Great News for Public Schools
Two weeks ago there was some very good news for public schools as the results of the 38th Annual PDK/Gallup Poll of the Public's Attitudes Toward Public Schools were released. Here are ten conclusions of the poll:
Conclusion I. The public's strong preference is to seek improvement through the existing public schools. Policies shaped with this fact in mind are most likely to gain public approval.
Conclusion II. Public ratings of the local schools are near the top of their 38-year range.
Conclusion III. The closer people get to the schools in the community, the higher the grades they give them.
Conclusion IV. Policies at the state and federal levels that build on the assumption that local schools have a high approval rating are likely to gain public support.
Conclusion V. Gaining public support for school improvement will be more likely if proposals are based on the schools in the community and not on the nation's schools.
Conclusion VI. There has been no decline in public support for public schools. Approval ratings remain high and remarkably stable.
Conclusion VII. Support for vouchers is declining and stands in the mid-30% range.
Conclusion VIII. Those who would implement the charter school concept should ensure that the public has a clear understanding of the nature of such schools.
Conclusion IX. There is near-consensus support for the belief that the problems the public schools face result from societal issues and not from the quality of schooling.
Conclusion X. The public is aware of the link between adequate funding and effective schooling and understands that current funding levels are a challenge for schools.
To me, the results of this poll were very encouraging, but to be honest, I was surprised. Maybe I shouldn't have been. I think our school is fairly typical, and most people in our community seem to think we do a good job. Oh, we have our share of malcontents, and a lot of people have complaints about individual policies or teachers, but all in all, most people are supportive of what we do. People who want their kids to be able to go to college almost always get their wish, and the same is true for those who simply want their kids to be able to enter the working world with a high school diploma. If people in the community get upset about something our schools are doing, we almost always try to respond to that. I think it's fair to say that the people of Warroad have got something pretty close to the schools they want, and I would guess the same is true in communities across the nation.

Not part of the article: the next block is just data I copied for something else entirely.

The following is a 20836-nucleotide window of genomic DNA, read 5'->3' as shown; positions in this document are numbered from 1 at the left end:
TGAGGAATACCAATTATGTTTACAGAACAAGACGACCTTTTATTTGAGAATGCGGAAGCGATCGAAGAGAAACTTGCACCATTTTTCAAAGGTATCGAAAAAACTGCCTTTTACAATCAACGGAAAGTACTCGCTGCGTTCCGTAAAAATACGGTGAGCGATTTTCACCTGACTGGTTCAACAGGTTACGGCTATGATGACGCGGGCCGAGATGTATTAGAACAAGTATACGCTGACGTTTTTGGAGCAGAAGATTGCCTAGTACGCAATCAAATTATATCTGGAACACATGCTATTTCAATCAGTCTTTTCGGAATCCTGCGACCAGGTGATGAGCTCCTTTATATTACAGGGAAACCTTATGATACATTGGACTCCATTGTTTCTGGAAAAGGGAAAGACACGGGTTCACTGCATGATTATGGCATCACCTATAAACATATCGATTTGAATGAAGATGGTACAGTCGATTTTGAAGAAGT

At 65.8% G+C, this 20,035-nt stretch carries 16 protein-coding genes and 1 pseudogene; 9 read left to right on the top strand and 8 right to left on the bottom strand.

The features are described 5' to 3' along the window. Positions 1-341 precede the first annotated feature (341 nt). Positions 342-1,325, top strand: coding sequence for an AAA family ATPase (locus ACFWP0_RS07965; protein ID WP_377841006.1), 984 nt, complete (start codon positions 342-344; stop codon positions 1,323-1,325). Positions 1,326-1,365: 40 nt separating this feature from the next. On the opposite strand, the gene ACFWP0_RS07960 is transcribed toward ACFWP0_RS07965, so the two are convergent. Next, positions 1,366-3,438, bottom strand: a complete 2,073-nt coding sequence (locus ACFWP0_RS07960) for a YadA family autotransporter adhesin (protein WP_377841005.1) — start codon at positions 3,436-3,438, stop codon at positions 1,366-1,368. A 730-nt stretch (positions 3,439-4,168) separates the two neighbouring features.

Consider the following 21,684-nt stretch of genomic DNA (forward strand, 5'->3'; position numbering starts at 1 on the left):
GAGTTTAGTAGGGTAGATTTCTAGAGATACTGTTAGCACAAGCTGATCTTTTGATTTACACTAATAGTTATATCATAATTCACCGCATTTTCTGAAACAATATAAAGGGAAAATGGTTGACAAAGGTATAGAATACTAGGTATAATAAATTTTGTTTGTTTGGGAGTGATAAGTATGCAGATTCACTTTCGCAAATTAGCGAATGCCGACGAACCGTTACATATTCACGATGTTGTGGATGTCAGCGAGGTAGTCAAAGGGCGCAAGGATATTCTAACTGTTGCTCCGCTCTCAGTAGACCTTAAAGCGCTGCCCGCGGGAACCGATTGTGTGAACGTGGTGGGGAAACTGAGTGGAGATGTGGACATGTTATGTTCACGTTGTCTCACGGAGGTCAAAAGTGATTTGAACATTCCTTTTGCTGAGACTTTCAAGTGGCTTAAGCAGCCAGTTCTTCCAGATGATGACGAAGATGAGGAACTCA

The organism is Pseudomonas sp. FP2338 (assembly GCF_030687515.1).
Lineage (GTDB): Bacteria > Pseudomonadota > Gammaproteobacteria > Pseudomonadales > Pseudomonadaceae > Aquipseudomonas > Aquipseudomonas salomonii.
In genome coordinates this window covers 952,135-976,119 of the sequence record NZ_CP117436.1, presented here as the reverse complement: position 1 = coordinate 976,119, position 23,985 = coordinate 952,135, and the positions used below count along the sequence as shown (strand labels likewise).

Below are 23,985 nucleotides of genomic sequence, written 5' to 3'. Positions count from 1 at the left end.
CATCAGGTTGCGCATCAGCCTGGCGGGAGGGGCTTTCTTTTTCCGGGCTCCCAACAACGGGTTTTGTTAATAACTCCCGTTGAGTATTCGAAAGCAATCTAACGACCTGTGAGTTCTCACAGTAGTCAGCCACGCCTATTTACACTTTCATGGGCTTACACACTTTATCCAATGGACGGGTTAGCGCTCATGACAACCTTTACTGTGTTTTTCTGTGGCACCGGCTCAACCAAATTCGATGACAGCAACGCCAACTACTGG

So why was I surprised by the results of this poll? Never in my lifetime can I recall an effort by so many people and groups to belittle public schools and undercut what we are trying to do.
Book after book gets published blasting public education and blogs are started that do the same thing; the television networks run programs with titles like "Stupid America: How We Are Cheating Our Kids;" groups like the Exodus Mandate publicly set a goal of getting one million parents to take their kids out of public schools; and last, but not least, we have a national educational reform program which features "failing schools" and is titled No Child Left Behind. In other words, when kids don't perform, it's because those uncaring people in the schools are just leaving them behind.
Thankfully, many people aren't buying the crap that has been thrown at them over the past several years by public school haters. And I have to admit that this is not the first time that the public has shown that it is a lot smarter than I've given them credit for.